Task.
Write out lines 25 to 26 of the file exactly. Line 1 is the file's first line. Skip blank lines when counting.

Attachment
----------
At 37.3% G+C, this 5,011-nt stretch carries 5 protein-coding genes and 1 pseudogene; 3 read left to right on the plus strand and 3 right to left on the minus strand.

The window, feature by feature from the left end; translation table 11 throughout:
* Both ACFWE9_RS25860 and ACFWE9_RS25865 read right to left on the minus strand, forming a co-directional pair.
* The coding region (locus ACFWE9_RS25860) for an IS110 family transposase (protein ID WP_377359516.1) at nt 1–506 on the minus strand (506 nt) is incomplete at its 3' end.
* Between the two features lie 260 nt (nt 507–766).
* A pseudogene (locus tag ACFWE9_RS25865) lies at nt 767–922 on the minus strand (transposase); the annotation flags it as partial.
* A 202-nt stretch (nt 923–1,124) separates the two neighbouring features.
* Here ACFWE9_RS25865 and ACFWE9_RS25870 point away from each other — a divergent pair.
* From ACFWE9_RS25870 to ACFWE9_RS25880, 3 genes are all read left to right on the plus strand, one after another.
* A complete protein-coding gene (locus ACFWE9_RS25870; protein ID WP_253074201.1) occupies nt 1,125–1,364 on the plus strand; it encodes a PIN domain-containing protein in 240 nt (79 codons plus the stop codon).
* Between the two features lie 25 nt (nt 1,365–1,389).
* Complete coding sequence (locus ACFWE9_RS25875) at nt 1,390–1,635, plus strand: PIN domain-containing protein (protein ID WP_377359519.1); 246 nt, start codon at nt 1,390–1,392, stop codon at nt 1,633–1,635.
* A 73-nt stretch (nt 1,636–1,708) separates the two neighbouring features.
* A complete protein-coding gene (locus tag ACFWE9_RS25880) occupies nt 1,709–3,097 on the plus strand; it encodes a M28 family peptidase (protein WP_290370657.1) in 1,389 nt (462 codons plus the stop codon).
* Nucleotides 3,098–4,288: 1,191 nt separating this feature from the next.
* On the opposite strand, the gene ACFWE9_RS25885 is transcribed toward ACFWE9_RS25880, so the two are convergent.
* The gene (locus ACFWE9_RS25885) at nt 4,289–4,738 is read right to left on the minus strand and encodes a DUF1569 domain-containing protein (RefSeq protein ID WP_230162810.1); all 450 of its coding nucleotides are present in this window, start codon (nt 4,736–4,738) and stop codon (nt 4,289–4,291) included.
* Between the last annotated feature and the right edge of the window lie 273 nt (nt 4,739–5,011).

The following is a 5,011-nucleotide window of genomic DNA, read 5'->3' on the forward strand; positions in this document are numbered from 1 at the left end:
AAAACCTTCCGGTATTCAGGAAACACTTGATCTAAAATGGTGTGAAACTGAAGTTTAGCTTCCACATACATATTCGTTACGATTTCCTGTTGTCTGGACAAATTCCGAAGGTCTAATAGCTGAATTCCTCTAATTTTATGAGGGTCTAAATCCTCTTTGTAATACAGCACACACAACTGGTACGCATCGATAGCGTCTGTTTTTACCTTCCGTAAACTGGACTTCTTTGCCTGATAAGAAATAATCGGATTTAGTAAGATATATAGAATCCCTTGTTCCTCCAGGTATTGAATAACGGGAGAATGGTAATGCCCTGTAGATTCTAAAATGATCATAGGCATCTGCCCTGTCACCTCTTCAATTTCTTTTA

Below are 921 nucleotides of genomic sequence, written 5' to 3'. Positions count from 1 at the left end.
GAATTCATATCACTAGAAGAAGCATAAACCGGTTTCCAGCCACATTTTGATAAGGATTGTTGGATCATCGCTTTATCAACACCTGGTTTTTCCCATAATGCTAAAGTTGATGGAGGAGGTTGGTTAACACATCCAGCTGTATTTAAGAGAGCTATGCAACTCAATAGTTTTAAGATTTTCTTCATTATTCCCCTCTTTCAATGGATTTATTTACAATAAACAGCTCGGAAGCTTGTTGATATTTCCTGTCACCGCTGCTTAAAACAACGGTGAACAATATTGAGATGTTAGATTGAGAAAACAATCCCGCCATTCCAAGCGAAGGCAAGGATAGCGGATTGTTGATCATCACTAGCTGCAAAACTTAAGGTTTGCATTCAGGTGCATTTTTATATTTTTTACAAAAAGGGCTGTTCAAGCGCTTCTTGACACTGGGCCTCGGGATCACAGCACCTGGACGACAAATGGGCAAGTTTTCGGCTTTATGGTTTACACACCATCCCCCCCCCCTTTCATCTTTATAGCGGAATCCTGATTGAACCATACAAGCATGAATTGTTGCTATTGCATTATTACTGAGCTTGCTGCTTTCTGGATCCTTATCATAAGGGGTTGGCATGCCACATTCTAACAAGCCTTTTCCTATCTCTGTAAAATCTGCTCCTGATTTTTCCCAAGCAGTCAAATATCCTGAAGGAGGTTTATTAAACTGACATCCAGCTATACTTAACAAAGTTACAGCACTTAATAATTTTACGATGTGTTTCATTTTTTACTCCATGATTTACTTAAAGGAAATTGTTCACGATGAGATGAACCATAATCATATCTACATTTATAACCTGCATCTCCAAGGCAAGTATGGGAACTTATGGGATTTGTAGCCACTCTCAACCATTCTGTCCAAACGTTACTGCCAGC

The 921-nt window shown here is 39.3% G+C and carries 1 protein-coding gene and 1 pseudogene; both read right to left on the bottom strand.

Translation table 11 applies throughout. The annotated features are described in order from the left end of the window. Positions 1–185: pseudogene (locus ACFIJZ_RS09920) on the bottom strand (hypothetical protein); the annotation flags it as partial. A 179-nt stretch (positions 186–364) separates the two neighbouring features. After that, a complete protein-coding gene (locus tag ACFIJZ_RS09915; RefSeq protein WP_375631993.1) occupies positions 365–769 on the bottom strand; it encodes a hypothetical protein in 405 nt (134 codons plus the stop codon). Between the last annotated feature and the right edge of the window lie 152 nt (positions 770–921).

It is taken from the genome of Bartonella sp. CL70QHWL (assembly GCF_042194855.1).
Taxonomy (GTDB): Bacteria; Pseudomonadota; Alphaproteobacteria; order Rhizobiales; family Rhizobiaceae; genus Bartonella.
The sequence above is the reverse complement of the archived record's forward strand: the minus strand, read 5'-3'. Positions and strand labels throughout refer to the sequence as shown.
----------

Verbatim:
It is taken from the genome of Bartonella sp. CL70QHWL (assembly GCF_042194855.1).
Taxonomy (GTDB): Bacteria; Pseudomonadota; Alphaproteobacteria; order Rhizobiales; family Rhizobiaceae; genus Bartonella.